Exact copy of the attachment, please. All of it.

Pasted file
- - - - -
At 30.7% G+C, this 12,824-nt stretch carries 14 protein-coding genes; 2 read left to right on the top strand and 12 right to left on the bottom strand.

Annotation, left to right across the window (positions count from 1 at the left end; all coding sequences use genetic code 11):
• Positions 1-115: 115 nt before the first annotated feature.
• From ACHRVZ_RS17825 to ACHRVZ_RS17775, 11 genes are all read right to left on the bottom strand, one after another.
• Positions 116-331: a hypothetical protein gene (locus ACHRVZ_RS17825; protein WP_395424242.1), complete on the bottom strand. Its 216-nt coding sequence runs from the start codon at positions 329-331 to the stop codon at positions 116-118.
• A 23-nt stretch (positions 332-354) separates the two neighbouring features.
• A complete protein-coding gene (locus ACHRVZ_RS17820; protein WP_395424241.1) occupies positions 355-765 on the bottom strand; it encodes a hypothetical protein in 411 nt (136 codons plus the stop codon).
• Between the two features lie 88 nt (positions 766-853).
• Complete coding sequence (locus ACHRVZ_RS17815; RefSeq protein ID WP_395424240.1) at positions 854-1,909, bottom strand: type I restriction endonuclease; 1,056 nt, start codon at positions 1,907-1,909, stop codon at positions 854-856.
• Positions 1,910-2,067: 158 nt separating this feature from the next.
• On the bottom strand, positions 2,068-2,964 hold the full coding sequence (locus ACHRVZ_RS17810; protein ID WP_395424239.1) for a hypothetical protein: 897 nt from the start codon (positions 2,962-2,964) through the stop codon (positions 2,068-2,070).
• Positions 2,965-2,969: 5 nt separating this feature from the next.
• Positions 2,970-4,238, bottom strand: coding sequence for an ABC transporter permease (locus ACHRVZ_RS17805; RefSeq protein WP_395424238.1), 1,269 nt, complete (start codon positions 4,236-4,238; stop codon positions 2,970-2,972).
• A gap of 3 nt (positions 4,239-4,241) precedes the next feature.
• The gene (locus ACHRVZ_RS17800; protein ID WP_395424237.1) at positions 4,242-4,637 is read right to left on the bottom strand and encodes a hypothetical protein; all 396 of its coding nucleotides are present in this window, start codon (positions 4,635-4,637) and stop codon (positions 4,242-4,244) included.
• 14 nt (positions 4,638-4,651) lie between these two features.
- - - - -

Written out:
At 30.7% G+C, this 12,824-nt stretch carries 14 protein-coding genes; 2 read left to right on the top strand and 12 right to left on the bottom strand.

Annotation, left to right across the window (positions count from 1 at the left end; all coding sequences use genetic code 11):
• Positions 1-115: 115 nt before the first annotated feature.
• From ACHRVZ_RS17825 to ACHRVZ_RS17775, 11 genes are all read right to left on the bottom strand, one after another.
• Positions 116-331: a hypothetical protein gene (locus ACHRVZ_RS17825; protein WP_395424242.1), complete on the bottom strand. Its 216-nt coding sequence runs from the start codon at positions 329-331 to the stop codon at positions 116-118.
• A 23-nt stretch (positions 332-354) separates the two neighbouring features.
• A complete protein-coding gene (locus ACHRVZ_RS17820; protein WP_395424241.1) occupies positions 355-765 on the bottom strand; it encodes a hypothetical protein in 411 nt (136 codons plus the stop codon).
• Between the two features lie 88 nt (positions 766-853).
• Complete coding sequence (locus ACHRVZ_RS17815; RefSeq protein ID WP_395424240.1) at positions 854-1,909, bottom strand: type I restriction endonuclease; 1,056 nt, start codon at positions 1,907-1,909, stop codon at positions 854-856.
• Positions 1,910-2,067: 158 nt separating this feature from the next.
• On the bottom strand, positions 2,068-2,964 hold the full coding sequence (locus ACHRVZ_RS17810; protein ID WP_395424239.1) for a hypothetical protein: 897 nt from the start codon (positions 2,962-2,964) through the stop codon (positions 2,068-2,070).
• Positions 2,965-2,969: 5 nt separating this feature from the next.
• Positions 2,970-4,238, bottom strand: coding sequence for an ABC transporter permease (locus ACHRVZ_RS17805; RefSeq protein WP_395424238.1), 1,269 nt, complete (start codon positions 4,236-4,238; stop codon positions 2,970-2,972).
• A gap of 3 nt (positions 4,239-4,241) precedes the next feature.
• The gene (locus ACHRVZ_RS17800; protein ID WP_395424237.1) at positions 4,242-4,637 is read right to left on the bottom strand and encodes a hypothetical protein; all 396 of its coding nucleotides are present in this window, start codon (positions 4,635-4,637) and stop codon (positions 4,242-4,244) included.
• 14 nt (positions 4,638-4,651) lie between these two features.